Chimamanda Ngozi Adichie
Nigerian novelist, non-fiction writer
Forthcoming: Dear Ijeawele, Or A Feminist Manifesto In Fifteen Suggestions (Penguin Random House)
People were flattered to be asked about themselves and if she said nothing after they spoke, it made them say more. They were conditioned to fill silences. If they asked what she did, she would say vaguely, “I write a lifestyle blog,” because saying “I write an anonymous blog called Raceteenth Or Various Observations About American Blacks (Those Formerly Known As Negroes) By A Non-American Black” would make them uncomfortable. She had said it, though, a few times. Once to a dreadlocked white man who sat next to her on the train, his hair like old twine ropes that ended in a blond fuzz, his tattered shirt worn with enough piety to convince her that he was a social warrior and might make a good guest blogger. “Race is totally overhyped these days, black people need to get over themselves, it’s all about class now, the haves and the have-nots,” he told her evenly, and she used it as the opening sentence of a post titled “Not All Dreadlocked White American Guys Are Down”.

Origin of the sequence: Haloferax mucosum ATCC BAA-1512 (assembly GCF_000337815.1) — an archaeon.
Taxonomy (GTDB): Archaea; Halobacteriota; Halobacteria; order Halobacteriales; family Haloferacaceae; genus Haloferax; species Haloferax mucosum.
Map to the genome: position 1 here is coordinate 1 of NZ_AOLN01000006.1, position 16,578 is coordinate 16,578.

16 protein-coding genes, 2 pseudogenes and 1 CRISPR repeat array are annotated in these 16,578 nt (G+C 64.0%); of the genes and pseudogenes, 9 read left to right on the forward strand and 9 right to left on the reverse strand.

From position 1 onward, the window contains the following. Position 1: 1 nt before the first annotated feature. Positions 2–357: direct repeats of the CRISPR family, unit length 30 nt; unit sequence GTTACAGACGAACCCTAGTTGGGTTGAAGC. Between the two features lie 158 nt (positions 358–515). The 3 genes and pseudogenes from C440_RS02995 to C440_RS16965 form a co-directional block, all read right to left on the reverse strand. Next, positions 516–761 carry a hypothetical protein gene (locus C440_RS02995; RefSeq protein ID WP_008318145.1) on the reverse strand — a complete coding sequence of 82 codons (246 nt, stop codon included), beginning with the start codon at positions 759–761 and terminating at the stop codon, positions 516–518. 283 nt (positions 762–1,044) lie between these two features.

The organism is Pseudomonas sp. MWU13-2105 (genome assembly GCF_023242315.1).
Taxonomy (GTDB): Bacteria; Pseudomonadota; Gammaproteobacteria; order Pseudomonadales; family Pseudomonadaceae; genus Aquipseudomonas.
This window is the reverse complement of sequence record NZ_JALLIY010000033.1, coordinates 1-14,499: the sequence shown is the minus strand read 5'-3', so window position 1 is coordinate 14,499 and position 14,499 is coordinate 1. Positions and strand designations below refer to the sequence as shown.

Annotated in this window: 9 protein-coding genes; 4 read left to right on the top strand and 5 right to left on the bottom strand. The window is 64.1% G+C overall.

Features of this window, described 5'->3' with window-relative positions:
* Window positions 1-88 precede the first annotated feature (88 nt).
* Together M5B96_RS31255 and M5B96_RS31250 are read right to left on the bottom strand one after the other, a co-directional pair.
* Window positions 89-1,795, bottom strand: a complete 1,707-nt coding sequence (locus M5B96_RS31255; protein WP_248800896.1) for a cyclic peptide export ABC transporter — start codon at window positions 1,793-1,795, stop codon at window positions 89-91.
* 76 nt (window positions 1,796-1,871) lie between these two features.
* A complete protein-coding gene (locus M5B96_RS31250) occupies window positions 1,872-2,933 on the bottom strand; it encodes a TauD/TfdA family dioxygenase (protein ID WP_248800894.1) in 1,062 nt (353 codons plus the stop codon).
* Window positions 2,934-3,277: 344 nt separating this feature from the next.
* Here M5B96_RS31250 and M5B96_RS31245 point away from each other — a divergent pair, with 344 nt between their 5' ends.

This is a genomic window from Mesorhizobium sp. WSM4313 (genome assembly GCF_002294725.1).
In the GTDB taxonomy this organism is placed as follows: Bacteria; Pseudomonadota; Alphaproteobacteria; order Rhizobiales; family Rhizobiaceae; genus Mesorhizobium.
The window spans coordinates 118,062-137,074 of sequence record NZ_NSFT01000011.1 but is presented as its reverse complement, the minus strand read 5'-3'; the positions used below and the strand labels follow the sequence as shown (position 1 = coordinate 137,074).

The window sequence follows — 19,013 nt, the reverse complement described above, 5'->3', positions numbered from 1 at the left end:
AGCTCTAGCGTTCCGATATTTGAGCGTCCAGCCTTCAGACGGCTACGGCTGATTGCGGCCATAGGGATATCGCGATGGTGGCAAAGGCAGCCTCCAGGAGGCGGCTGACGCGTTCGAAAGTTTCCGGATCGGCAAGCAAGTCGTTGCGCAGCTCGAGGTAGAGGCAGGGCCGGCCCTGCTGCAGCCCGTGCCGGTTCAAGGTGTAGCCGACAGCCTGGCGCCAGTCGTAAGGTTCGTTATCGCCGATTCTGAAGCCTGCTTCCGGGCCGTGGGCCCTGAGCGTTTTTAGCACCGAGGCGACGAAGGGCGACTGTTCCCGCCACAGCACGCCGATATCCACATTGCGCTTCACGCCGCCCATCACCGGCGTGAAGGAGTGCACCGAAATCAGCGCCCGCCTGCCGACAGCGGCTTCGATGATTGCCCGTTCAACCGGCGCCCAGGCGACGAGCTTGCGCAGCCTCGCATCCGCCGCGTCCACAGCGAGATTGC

From Americanah (Penguin Random House, 2014)
A 12-part series of portraits selected for Lounge by Rohit Chawla, who has photographed over 200 authors at the Jaipur Literature Festival over a decade. His exhibition, The Inspired Frame, by Tasveer opens on 9 March at Bikaner House, Delhi